By Tim Philp For The Expositor
Thursday, December 29, 2016 6:48:28 EST PM
A few months ago, I wrote about one of the most remarkable substances on our planet - dihydrogen monoxide, commonly known as water.
This substance is vital for life as we know it and it covers more than 70 per cent of our planet. Indeed, we are composed of about 60 per cent water. It is in the air that we breathe and the foods we eat. And it is a tremendous driver for our climate.
Water has many interesting properties, but we are still learning about this remarkable substance.
In its solid form, it can assume many different molecular arrangements. The molecules can form crystals in cubic, tetragonal, monodinic, rhombohedral and even non-crystalline forms, depending on pressures and how the ice was formed. It can be clear, blue, white and other colours depending on impurities lodged within it.
Ice can have different kinds of molecular symmetry and can even have dramatically different densities. There are 17 known crystalline forms of ice and ice can form at different temperatures depending upon pressure and impurities present in the water.
In gaseous form, water can be transparent to light, or it can bend light in interesting ways. As tiny water droplets, it can form clouds in the sky or fog on the ground. It can bend light into colourful rainbows and create halos known as moonbows or even sun dogs. Water is called the universal solvent because it is capable of dissolving many chemicals into solution and it is the entire basis for the chemical processes that keep us alive.
Because of the importance of water to our climate, our ecology and life itself, you would think that we would know all there is to know about this remarkable substance. That is a long way from the truth.
While there are many different forms of ice, it was always assumed that there was only one form of water. Now, it seems this might not be true. Recently, a team of scientists has reported that water appears to change some of its properties as its temperature increases.
The team measured properties, such as: thermal conductivity -- how well it conducts heat; refractive index -- how well it bends light; conductivity -- how well it conducts electricity; and the dielectric constant -- how well an electric field can propagate through the water. In each instance, the scientists noted that these properties changed when certain critical temperatures were reached.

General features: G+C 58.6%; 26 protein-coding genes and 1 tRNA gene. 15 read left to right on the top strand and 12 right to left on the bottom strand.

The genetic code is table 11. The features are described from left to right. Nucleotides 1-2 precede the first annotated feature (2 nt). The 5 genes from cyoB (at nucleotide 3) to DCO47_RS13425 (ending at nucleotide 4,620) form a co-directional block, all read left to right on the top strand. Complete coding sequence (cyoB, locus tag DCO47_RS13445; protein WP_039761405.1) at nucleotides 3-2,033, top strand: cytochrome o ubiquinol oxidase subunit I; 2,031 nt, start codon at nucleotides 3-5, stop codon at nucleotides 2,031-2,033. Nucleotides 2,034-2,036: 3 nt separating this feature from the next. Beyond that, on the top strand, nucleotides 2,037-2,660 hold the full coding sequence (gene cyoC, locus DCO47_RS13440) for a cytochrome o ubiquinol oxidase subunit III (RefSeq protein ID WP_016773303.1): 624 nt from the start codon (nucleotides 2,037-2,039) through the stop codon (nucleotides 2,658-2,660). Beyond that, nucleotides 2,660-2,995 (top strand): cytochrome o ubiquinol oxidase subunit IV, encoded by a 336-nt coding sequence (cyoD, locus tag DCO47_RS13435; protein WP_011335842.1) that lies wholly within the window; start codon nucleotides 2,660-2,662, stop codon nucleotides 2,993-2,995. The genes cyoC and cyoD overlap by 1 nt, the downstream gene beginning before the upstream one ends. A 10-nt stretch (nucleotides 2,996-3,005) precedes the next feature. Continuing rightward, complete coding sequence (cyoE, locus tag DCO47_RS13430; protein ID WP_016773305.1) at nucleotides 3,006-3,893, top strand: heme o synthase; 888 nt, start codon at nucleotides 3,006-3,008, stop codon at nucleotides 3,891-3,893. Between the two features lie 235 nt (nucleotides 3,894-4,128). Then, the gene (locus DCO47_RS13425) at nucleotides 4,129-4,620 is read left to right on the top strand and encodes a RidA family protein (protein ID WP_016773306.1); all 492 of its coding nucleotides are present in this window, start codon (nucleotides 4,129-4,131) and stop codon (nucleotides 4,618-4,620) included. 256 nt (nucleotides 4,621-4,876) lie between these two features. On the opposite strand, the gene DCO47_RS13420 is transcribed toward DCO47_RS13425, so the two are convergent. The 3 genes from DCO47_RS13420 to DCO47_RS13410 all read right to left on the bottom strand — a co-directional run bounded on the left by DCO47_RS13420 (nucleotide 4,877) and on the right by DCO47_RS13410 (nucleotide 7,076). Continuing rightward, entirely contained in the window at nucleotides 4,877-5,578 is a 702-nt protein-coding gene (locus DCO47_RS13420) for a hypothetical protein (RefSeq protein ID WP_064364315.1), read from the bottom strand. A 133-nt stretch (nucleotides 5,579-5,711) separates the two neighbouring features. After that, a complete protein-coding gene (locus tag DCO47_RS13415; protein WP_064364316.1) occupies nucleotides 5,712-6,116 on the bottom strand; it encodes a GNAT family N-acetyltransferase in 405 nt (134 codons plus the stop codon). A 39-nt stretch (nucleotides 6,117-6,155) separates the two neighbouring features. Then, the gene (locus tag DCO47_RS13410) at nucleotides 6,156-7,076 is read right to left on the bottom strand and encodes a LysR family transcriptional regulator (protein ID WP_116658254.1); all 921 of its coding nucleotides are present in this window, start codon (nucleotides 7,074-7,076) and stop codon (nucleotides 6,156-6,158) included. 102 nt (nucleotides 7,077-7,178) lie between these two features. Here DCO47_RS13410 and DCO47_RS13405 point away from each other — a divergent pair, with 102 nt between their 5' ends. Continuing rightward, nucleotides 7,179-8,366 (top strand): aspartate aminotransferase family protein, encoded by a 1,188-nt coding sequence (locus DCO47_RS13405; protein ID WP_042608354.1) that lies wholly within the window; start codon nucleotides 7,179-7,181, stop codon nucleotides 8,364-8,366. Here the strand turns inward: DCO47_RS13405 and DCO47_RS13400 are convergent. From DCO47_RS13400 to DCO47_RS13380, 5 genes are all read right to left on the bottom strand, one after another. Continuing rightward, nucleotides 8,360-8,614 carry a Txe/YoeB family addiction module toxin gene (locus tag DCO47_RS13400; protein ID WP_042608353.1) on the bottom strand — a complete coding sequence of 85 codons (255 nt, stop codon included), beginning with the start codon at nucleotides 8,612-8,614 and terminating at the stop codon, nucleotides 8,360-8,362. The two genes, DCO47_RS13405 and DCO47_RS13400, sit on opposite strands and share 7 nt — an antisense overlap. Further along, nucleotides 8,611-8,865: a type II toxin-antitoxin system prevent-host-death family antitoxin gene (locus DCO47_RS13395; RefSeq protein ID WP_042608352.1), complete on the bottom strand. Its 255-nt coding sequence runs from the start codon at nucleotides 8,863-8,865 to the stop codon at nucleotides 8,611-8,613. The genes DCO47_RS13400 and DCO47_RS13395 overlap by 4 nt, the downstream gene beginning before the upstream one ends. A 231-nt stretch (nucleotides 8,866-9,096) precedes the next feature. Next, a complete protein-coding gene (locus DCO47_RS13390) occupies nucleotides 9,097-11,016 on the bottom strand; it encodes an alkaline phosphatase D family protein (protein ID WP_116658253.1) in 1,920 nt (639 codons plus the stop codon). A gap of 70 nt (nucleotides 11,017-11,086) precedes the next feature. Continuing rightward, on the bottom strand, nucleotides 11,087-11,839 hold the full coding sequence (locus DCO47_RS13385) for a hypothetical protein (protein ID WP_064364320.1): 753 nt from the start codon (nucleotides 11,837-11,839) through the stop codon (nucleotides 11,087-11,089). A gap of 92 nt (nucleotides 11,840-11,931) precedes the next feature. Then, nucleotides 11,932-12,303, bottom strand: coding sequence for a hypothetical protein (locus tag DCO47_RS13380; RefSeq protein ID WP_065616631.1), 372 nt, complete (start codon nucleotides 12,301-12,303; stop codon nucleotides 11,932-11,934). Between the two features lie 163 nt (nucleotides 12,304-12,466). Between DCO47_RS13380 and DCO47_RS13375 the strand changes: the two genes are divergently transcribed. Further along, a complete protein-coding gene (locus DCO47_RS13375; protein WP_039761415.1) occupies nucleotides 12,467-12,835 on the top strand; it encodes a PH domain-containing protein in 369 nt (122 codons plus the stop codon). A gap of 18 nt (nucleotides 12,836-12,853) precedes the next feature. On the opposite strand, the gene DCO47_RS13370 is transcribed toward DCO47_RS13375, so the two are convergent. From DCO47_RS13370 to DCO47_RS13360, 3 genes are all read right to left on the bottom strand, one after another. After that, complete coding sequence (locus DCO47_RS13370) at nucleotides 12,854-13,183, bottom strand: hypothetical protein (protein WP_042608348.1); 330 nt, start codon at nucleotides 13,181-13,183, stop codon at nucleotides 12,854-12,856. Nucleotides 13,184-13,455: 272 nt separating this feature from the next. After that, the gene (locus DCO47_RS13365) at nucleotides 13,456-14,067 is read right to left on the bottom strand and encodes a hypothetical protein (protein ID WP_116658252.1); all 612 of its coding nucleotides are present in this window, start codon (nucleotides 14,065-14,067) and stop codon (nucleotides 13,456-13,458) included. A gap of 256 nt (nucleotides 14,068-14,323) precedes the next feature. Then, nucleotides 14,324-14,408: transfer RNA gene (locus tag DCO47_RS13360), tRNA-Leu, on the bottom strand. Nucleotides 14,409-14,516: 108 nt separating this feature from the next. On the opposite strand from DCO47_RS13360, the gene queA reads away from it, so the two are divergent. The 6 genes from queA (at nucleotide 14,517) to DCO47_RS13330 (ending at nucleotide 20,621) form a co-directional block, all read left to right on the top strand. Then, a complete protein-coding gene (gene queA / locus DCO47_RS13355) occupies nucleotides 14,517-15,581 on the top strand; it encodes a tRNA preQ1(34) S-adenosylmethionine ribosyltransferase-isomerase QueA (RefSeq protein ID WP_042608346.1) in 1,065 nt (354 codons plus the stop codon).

For instance, between 40C and 65C, the value of each of these properties appeared to shift. At 50C, the refractive index changes, at 53C electrical conductivity changes, at 57C the surface tension changes and at 64C thermal conductivity shifts.
These changes were unsuspected by scientists. It is remarkable that, after all this time, we are still discovering new properties of such a common substance.
It is such a simple substance, too. Water comprises only three atoms - one oxygen atom linked with two hydrogen atoms. Atoms are the smallest building blocks of matter that have distinct chemical properties. You cannot split an atom of oxygen and still have oxygen. You can split them, but you will have other substances in their place.
The oxygen atom is linked with two hydrogen atoms by sharing electrons. This ionic bonding is strong, but they can be broken apart by applying energy such as electricity to the water and you will get hydrogen gas and oxygen gas. Water molecules also form weak bonds with other water molecules. These bonds break and reform easily and this allows water in its liquid state to flow. It is also responsible for the surface tension of water that water striders use to walk over the surface of ponds.
The new discovery still needs to be confirmed by other scientists working to replicate these results, but, if confirmed, it presents a lot of interesting questions for biologists, in particular. Does the change in properties of water have any implications for how water is used by life? There are many organisms that thrive in temperatures where these phase transitions of water occur. Do these transitions help these organisms survive in such heat, or are there other reasons for their remarkable resistance to temperature.
I find it fascinating that such a simple and abundant substance can still surprise us. It is one reason that science can never grow stale - there is always something new to learn.
Tim Philp has enjoyed science since he was old enough to read. Having worked in technical fields all his life, he shares his love of science with readers weekly. He can be reached by e-mail at: firstname.lastname@example.org or via snail mail c/o The Expositor.
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